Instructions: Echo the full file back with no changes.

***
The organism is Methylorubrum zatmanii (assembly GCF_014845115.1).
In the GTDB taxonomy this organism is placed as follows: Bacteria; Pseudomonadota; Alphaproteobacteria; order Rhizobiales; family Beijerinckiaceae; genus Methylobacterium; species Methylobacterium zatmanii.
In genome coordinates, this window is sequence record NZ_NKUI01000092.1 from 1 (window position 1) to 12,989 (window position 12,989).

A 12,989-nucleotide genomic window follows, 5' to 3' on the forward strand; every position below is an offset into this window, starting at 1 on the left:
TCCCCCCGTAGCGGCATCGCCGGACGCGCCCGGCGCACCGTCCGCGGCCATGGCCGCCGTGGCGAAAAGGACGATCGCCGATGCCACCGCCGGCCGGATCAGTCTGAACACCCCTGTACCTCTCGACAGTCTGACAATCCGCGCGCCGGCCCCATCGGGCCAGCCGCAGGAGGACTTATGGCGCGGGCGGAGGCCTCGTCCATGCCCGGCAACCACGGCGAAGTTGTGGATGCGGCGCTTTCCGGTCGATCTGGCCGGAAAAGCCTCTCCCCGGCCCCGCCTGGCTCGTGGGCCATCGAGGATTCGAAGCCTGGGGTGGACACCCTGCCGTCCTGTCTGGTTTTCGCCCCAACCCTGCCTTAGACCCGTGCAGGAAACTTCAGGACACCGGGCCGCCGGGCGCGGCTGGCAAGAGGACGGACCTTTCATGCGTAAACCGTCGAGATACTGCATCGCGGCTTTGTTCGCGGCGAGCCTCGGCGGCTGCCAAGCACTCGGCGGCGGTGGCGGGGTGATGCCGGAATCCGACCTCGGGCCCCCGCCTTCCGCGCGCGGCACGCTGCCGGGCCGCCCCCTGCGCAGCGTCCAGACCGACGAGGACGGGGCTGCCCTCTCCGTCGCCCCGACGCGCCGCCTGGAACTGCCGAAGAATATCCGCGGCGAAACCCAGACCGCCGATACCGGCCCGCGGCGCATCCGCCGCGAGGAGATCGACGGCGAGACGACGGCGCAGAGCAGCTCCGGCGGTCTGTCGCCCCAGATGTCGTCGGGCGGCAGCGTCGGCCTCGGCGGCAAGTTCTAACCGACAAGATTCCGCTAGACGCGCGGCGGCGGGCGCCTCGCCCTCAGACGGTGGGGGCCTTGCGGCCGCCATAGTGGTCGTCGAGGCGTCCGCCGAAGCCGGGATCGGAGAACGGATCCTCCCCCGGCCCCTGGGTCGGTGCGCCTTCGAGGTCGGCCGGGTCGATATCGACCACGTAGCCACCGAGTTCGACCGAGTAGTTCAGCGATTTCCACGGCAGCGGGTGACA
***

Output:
The organism is Methylorubrum zatmanii (assembly GCF_014845115.1).
In the GTDB taxonomy this organism is placed as follows: Bacteria; Pseudomonadota; Alphaproteobacteria; order Rhizobiales; family Beijerinckiaceae; genus Methylobacterium; species Methylobacterium zatmanii.
In genome coordinates, this window is sequence record NZ_NKUI01000092.1 from 1 (window position 1) to 12,989 (window position 12,989).

A 12,989-nucleotide genomic window follows, 5' to 3' on the forward strand; every position below is an offset into this window, starting at 1 on the left:
TCCCCCCGTAGCGGCATCGCCGGACGCGCCCGGCGCACCGTCCGCGGCCATGGCCGCCGTGGCGAAAAGGACGATCGCCGATGCCACCGCCGGCCGGATCAGTCTGAACACCCCTGTACCTCTCGACAGTCTGACAATCCGCGCGCCGGCCCCATCGGGCCAGCCGCAGGAGGACTTATGGCGCGGGCGGAGGCCTCGTCCATGCCCGGCAACCACGGCGAAGTTGTGGATGCGGCGCTTTCCGGTCGATCTGGCCGGAAAAGCCTCTCCCCGGCCCCGCCTGGCTCGTGGGCCATCGAGGATTCGAAGCCTGGGGTGGACACCCTGCCGTCCTGTCTGGTTTTCGCCCCAACCCTGCCTTAGACCCGTGCAGGAAACTTCAGGACACCGGGCCGCCGGGCGCGGCTGGCAAGAGGACGGACCTTTCATGCGTAAACCGTCGAGATACTGCATCGCGGCTTTGTTCGCGGCGAGCCTCGGCGGCTGCCAAGCACTCGGCGGCGGTGGCGGGGTGATGCCGGAATCCGACCTCGGGCCCCCGCCTTCCGCGCGCGGCACGCTGCCGGGCCGCCCCCTGCGCAGCGTCCAGACCGACGAGGACGGGGCTGCCCTCTCCGTCGCCCCGACGCGCCGCCTGGAACTGCCGAAGAATATCCGCGGCGAAACCCAGACCGCCGATACCGGCCCGCGGCGCATCCGCCGCGAGGAGATCGACGGCGAGACGACGGCGCAGAGCAGCTCCGGCGGTCTGTCGCCCCAGATGTCGTCGGGCGGCAGCGTCGGCCTCGGCGGCAAGTTCTAACCGACAAGATTCCGCTAGACGCGCGGCGGCGGGCGCCTCGCCCTCAGACGGTGGGGGCCTTGCGGCCGCCATAGTGGTCGTCGAGGCGTCCGCCGAAGCCGGGATCGGAGAACGGATCCTCCCCCGGCCCCTGGGTCGGTGCGCCTTCGAGGTCGGCCGGGTCGATATCGACCACGTAGCCACCGAGTTCGACCGAGTAGTTCAGCGATTTCCACGGCAGCGGGTGACA